Dallas Independent School District and its transportation provider, Dallas County Schools, discontinued the use of private 12- and 15- passenger vans for student transportation beginning Monday, September 30, 2013. This came after a parent outcry following a local news investigation concerning the safety of these vehicles.
According to a National Highway Traffic Safety Administration (NHTSA) study, fully loaded 15-passenger vans, such as the Ford E350 used by Dallas County Schools, have a significantly increased risk of rollovers leading to serious passenger injuries or even death. The NHTSA flatly warns that these vehicles are not to be used as school busses. Texas.
In fact, Texas, along with 29 other states, outlaws the use of passenger vans for the transportation of public school students. Under the Texas Education Code, only school buses are to be used to transport students on routes with more than 10 students, while passenger cars may be used for routes with fewer than 10 students. As the National Association of State Directors of Pupil Transportation Services recommends that passenger vans not be used to transport students, because, “passenger vans are not required to be manufactured to the same federal motor vehicle safety standards as traditional yellow school buses.”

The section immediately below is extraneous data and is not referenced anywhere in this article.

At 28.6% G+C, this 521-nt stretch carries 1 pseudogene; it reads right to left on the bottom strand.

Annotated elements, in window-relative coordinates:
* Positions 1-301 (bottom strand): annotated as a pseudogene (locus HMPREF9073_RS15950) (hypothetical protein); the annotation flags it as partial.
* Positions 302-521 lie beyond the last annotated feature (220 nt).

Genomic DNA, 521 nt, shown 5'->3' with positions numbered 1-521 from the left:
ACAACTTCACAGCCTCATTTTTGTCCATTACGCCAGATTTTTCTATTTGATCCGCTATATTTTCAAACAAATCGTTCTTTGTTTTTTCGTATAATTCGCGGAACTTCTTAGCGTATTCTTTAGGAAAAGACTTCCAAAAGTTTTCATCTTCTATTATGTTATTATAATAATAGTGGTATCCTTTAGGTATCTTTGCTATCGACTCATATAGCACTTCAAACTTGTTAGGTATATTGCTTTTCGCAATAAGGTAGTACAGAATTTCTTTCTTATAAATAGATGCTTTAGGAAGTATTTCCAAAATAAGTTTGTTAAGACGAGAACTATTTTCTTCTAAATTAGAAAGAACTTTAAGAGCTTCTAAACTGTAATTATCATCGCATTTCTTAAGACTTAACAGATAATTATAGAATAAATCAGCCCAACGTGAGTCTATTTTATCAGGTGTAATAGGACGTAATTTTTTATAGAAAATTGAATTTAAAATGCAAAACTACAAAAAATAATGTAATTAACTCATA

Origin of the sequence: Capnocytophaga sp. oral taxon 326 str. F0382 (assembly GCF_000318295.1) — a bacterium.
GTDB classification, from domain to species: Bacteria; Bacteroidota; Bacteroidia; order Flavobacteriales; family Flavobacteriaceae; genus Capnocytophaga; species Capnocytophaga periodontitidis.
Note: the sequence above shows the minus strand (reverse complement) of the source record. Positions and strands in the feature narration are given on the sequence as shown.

The issue of 12- and 15-passenger vans is only the latest transportation-related embarrassment faced by DISD and Dallas County Schools. Earlier this year, parents were outraged to learn that Dallas public school children were being picked up by private van services, cars, and even taxis hired by Dallas County Schools in lieu of traditional bus service.
Significantly, injuries arising from the operation or use of a motor vehicle are the only injuries for which a school district may be held liable under Texas law. While other state and local government agencies may be held liable when their employees negligently injure citizens through the use of other types of property or through hazardous conditions on their real property, the Texas Legislature has granted a special exemption to Texas school districts allowing them to enjoy sovereign immunity from such claims.
By using “independent contractors” to transport children to and from school, Texas school districts can attempt to insulate themselves from responsibility for the one area where they may still be held legally accountable for the safety of their students. Unfortunately, this also insulates those who drive our children to school from the supervision and oversight normally exercised over traditional bus drivers.